FIG. 1 illustrates a computer system 11 programmed in accordance with the invention. Computer system 11 has a processing unit 12 with at least one processor, internal memory, and appropriate I/O (input/output) components. An example of a processing unit 12 is a personal computer, such as that manufactured by International Business Machines. A memory 13, such as a hard disk drive, stores programming executed by processing unit 12 and data operated on during program execution. An input device 14, such as a keyboard, is used to enter data. Other input devices could be used, such as voice recognition devices. Also, multiple input devices could be used, such as is usually the case with a trackball or other pointing device. An output device 15, such as a display, displays whatever user interface is appropriate for the data being entered, accessed, or operated on. As illustrated in FIG. 1, memory 13 stores a translation state table library 13a and is programmed with a translate process 13b.
One aspect of the invention is the use of computer system 11 to translate a source text file 10. Source text file 10 is written using characters from a code page, such as an ASCII code page, which computer system 11 does not recognize. For example, the "A" in the source text file 10 has a code point that would not necessarily produce an output "A" on the destination computer system 11. Computer system 11 accesses a state table from library 13b and uses the translate process 13b to create a destination text file 15, whose code points are consistent with the character set of computer system 11.
As explained herein, the translate process 13b is based on the principle of operation of a finite state machine, implemented by a state table from library 13a. Each translation of a source text file (written with code points from a source code page) to a destination text file (written with code points from a destination code page) is defined by one state table. The translate process 13b receives code points from the source text file 11 and uses the state table to provide code points for the destination text file 14.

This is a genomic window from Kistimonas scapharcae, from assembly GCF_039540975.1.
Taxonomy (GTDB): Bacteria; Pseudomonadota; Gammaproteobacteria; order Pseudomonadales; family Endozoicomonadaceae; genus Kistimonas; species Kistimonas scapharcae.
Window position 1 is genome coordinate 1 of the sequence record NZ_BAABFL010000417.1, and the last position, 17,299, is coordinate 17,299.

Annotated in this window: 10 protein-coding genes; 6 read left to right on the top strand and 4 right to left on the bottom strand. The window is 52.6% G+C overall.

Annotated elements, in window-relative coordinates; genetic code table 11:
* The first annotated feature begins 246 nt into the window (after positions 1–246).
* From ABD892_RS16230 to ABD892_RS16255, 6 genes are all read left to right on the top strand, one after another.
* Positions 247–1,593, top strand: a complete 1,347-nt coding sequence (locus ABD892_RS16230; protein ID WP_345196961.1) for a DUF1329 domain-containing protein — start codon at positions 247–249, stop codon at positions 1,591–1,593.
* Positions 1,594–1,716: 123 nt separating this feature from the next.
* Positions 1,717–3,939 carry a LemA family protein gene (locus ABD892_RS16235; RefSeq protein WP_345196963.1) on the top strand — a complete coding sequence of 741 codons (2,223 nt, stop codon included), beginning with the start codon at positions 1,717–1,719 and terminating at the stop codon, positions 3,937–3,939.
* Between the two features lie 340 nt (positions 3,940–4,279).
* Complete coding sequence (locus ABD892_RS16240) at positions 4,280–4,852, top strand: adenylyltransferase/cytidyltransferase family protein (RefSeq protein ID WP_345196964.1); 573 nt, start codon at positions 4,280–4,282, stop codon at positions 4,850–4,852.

Another aspect of the invention is the use of a computer to create state table library 13a. As explained herein, library 13b is generated from code page definition files.
FIG. 2 illustrates a computer process for automatically generating state tables in accordance with the invention. This process, stored in a computer memory and executed by a computer, is a state table generator 22, which receives code page definition files and creates the state tables that comprise the state table library 13a.
State table generator 22 may be executed by the destination computer system 11 or by some other computer. In other words, if state table library 13a is created on a computer different than destination computer 11, it may subsequently be read into the memory 13 of destination computer 11.
As illustrated in FIG. 2, the creation of each state table 25 that comprises library 13b requires a source code page definition file 23 and a destination code page definition file 24. A code page definition file is a sequential text file that lists all GCGIDs that correspond to code points of particular code page. The GCGIDs are listed in ascending code point order.
Where a code point has an existing (standard) GCGID, that GCGID is used. Other code points, such as those that correspond to control functions, are assigned "private" GCGIDs. Code points that have no defined value are left undefined in the file.
Tables from which code page definition files can be built are published in the National Language Support Reference Manual (SE09-8002), published by International Business Machines. This document also defines the GCGIDs, and is incorporated herein by reference.
The first line in a code page definition file is a header that contains information about the file. An example of a header is as follows:
! IBMPC Code Page 437 (american PC)
The "!" indicates that the line is a header. "IBMPC" is a key word indicating the type of code page. Examples of other code page types are ISO, EUC, EBCDIC, and UNICODE. "437" is the code page number, and "american PC" is the vendor, CCITT, or ISO name for the code page.
After the header, the code page definition file is comprised of lines of code points and GCGIDs. Code point numbers begin in the first column of a line and are encoded as decimal or hexadecimal strings terminated by a space or tab. GCGIDs are preceded and followed by a white space (one or more space or tab characters).
An example of a line of a code page definition file is as follows:
0×20 SP01 SP02 SP04 SM01 SC03 SM02 Each word following the code point is a GCGID, with trailing zeros omitted. Each GCGID identifies the character for one code point and increments the code point value. In the above example, code point 32 (0×20) has a GCGID of SP01000 and code point 33 (0×21) has a GCGID of SP020000. If a code point is omitted in the first column, the current code point value after the previous line will be used.
The same code point can have more than one GCGID. If so, an equivalence indicator (=) is used. An example of a line defining code points having multiple GCGIDs is as follows:
0×3C SF24=SM54 SF06=LS21 SF01=SP28 zzeot In the preceding example, code point 0×3C can be either SF240000 or SM5400000 depending on the table with which the code point is paired when generating the translate state table. This permits translations that ignore minor incompatibilities of code pages in favor of forcing a one-to-one translation. For example, Code Page 437 and Code Page 850 have 32 GCGIDs that are different. By using the equivalence indicator in the definition of Code Page 437, these differences can be ignored and assigned a common code point.